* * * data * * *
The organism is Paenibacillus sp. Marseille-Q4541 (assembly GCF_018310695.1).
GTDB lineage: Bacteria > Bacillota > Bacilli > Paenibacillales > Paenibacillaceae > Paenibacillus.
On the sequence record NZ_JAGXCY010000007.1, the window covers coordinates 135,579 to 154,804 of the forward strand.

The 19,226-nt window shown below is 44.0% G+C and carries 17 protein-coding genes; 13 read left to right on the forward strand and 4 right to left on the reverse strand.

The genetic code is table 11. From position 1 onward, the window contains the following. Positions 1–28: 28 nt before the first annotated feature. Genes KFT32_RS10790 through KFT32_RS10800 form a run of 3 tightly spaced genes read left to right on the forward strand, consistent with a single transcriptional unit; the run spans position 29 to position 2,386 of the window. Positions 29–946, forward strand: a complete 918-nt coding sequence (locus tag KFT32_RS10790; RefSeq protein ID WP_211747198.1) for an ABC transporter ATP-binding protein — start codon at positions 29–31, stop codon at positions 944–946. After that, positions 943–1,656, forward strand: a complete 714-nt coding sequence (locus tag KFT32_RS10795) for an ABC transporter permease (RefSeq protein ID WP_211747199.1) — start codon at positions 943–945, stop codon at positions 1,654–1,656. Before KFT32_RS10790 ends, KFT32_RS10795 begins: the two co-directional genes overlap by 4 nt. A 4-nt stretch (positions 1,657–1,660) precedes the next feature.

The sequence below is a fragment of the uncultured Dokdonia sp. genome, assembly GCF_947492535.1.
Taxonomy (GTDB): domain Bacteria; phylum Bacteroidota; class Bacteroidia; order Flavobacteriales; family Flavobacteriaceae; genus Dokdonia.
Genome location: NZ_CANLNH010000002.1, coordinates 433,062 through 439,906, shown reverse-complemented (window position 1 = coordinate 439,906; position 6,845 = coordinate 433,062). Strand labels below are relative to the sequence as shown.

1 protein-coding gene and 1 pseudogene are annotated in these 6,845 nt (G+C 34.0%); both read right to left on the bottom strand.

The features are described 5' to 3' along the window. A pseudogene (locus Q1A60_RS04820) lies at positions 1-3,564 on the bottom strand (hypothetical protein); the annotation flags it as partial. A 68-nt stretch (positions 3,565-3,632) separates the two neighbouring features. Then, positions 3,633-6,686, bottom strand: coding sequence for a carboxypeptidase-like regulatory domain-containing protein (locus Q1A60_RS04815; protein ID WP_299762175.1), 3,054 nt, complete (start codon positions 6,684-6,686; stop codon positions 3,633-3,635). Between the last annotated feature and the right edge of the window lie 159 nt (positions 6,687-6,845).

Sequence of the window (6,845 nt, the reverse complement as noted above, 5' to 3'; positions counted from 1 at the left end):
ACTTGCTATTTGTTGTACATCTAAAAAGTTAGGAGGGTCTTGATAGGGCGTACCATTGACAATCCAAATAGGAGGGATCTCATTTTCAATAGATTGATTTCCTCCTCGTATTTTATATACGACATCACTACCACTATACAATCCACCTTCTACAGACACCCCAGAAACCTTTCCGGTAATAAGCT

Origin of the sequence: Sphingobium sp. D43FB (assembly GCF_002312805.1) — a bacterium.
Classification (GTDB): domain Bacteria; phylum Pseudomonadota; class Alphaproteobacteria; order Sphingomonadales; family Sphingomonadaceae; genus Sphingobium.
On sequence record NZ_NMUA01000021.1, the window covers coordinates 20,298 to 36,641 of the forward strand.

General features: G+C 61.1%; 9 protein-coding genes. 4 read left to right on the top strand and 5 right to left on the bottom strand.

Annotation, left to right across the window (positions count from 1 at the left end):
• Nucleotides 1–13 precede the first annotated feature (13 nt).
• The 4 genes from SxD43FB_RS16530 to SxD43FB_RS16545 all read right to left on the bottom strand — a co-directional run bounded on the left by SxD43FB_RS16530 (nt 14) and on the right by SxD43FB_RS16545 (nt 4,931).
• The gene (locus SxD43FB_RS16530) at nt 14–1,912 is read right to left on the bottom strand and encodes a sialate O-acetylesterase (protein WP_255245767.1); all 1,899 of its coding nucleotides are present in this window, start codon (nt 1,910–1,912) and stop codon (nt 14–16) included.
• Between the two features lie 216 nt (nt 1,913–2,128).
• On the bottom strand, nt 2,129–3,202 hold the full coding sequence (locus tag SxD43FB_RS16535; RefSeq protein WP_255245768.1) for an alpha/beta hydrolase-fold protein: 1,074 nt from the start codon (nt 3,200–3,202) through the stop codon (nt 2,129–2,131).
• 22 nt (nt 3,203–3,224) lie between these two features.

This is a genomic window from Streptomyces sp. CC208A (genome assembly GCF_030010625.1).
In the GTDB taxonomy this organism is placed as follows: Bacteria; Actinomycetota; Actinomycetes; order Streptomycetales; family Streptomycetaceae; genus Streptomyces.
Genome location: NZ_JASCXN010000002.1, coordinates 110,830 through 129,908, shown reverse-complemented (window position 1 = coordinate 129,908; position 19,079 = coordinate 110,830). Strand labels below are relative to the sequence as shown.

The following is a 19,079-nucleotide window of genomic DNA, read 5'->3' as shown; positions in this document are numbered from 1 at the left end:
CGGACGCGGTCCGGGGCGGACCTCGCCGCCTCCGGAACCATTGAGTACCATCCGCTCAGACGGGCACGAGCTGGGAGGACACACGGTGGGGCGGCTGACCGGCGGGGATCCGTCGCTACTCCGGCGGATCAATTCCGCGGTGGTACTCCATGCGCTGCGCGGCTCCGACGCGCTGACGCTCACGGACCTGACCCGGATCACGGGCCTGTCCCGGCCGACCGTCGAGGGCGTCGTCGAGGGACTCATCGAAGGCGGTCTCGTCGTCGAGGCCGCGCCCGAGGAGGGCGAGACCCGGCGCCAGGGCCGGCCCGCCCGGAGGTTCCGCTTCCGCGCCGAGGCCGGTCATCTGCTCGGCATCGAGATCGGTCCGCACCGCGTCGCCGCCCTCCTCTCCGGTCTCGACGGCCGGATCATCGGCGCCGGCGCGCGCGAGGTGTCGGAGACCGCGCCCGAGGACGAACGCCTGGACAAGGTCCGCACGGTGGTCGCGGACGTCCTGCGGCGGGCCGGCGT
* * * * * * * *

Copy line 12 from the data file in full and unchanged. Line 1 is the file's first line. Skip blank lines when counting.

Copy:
ACTTGCTATTTGTTGTACATCTAAAAAGTTAGGAGGGTCTTGATAGGGCGTACCATTGACAATCCAAATAGGAGGGATCTCATTTTCAATAGATTGATTTCCTCCTCGTATTTTATATACGACATCACTACCACTATACAATCCACCTTCTACAGACACCCCAGAAACCTTTCCGGTAATAAGCT